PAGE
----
There is an invented poetry form called a brevette. This is about as minimal as a poem can get. Three words, a subject, a verb (ongoing action/letters spaced) and an object, compose the brevette. There is no syllable count.
I have tried to use this form to present beauty in the ordinary. I find that the verb does most of the work in this attempt. I wonder if readers will catch on to what I am seeking to convey? For example, in the following brevette I have presented the image of natural beauty (ivy) alongside something rather forbidding, even unpleasant (stockade). Does the trailing ivy symbolize a following or a turning away from what is being held captive? Has it gone far or only just begun its journey? What faces, animal or human, are behind the stockade? Do they acknowledge the ivy? Do they envy it?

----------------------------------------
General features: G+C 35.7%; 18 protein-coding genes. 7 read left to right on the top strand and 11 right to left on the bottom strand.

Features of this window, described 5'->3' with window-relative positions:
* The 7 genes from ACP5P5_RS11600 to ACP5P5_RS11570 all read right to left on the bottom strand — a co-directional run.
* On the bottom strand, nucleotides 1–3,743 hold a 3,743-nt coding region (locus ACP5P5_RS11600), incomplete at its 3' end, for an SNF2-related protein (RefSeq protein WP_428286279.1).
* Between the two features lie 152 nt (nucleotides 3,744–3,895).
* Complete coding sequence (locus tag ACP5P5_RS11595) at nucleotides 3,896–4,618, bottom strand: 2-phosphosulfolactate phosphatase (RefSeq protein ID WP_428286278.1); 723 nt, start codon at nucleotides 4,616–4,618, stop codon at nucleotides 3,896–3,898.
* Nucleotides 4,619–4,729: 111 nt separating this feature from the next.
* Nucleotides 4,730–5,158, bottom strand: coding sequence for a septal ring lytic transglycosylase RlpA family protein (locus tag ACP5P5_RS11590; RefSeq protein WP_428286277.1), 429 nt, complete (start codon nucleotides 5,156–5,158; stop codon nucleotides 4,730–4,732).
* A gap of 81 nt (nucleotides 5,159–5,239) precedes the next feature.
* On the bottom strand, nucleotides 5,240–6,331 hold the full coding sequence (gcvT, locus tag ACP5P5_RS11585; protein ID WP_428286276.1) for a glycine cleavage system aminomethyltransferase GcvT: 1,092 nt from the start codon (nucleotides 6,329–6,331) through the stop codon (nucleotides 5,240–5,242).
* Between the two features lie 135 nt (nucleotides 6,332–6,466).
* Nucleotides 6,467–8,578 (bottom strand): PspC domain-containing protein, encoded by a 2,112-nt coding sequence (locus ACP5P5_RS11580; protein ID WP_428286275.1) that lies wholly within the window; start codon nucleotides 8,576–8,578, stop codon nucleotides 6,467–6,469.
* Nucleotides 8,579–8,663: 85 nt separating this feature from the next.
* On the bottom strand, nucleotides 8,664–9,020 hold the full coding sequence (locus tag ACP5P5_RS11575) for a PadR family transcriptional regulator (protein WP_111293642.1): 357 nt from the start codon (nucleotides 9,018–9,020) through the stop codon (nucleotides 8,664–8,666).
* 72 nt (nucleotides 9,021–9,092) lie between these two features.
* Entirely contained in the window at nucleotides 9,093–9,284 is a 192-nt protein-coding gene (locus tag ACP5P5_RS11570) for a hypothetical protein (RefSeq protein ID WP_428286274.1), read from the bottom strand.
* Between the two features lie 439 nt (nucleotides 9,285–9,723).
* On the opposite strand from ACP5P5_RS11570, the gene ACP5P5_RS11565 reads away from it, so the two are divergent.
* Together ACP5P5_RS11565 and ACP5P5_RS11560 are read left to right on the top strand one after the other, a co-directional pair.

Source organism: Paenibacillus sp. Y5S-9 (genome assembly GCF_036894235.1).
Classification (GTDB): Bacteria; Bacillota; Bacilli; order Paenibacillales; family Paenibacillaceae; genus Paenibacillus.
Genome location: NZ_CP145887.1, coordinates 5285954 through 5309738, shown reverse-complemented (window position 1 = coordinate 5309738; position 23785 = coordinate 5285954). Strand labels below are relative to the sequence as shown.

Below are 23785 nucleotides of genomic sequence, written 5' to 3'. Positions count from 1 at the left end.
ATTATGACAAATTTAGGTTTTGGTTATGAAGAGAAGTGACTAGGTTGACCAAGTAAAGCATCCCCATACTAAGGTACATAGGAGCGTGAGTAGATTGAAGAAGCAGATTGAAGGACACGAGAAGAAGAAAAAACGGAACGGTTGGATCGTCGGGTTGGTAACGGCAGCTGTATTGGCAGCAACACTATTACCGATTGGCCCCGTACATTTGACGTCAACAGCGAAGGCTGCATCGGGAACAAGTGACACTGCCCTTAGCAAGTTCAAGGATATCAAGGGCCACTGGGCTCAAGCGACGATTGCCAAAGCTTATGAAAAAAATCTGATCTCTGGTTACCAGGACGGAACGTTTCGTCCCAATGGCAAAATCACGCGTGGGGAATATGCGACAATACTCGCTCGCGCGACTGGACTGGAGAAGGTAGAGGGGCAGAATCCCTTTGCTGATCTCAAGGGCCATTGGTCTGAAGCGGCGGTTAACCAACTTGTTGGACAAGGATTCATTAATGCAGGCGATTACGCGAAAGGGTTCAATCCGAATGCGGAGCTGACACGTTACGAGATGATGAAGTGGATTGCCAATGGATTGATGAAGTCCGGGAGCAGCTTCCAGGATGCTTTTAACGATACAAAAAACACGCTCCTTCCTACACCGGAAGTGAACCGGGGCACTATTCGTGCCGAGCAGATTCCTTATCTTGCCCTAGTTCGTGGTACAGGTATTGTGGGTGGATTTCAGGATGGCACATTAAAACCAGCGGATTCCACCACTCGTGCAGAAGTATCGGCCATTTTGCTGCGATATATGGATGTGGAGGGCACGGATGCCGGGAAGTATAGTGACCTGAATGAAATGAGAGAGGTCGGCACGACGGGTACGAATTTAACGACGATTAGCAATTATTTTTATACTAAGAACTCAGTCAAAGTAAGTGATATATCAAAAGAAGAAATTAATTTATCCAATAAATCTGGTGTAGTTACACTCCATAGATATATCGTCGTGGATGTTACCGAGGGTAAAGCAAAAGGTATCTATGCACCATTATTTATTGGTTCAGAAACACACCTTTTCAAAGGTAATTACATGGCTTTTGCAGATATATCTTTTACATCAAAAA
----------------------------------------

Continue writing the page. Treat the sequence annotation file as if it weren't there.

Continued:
t r a i l s
Note: First posted on July 28, 2009.